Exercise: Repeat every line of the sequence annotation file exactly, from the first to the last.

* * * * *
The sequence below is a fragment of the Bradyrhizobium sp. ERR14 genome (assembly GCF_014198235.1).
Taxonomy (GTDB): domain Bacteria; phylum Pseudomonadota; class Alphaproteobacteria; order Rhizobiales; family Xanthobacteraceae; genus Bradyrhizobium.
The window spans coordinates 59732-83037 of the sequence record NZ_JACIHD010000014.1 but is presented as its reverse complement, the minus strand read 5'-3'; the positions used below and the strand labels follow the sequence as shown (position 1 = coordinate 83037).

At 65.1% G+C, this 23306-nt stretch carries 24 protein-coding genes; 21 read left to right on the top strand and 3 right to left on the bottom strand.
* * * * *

The sequence below is a fragment of the Bradyrhizobium sp. ERR14 genome (assembly GCF_014198235.1).
Taxonomy (GTDB): domain Bacteria; phylum Pseudomonadota; class Alphaproteobacteria; order Rhizobiales; family Xanthobacteraceae; genus Bradyrhizobium.
The window spans coordinates 59732-83037 of the sequence record NZ_JACIHD010000014.1 but is presented as its reverse complement, the minus strand read 5'-3'; the positions used below and the strand labels follow the sequence as shown (position 1 = coordinate 83037).

At 65.1% G+C, this 23306-nt stretch carries 24 protein-coding genes; 21 read left to right on the top strand and 3 right to left on the bottom strand.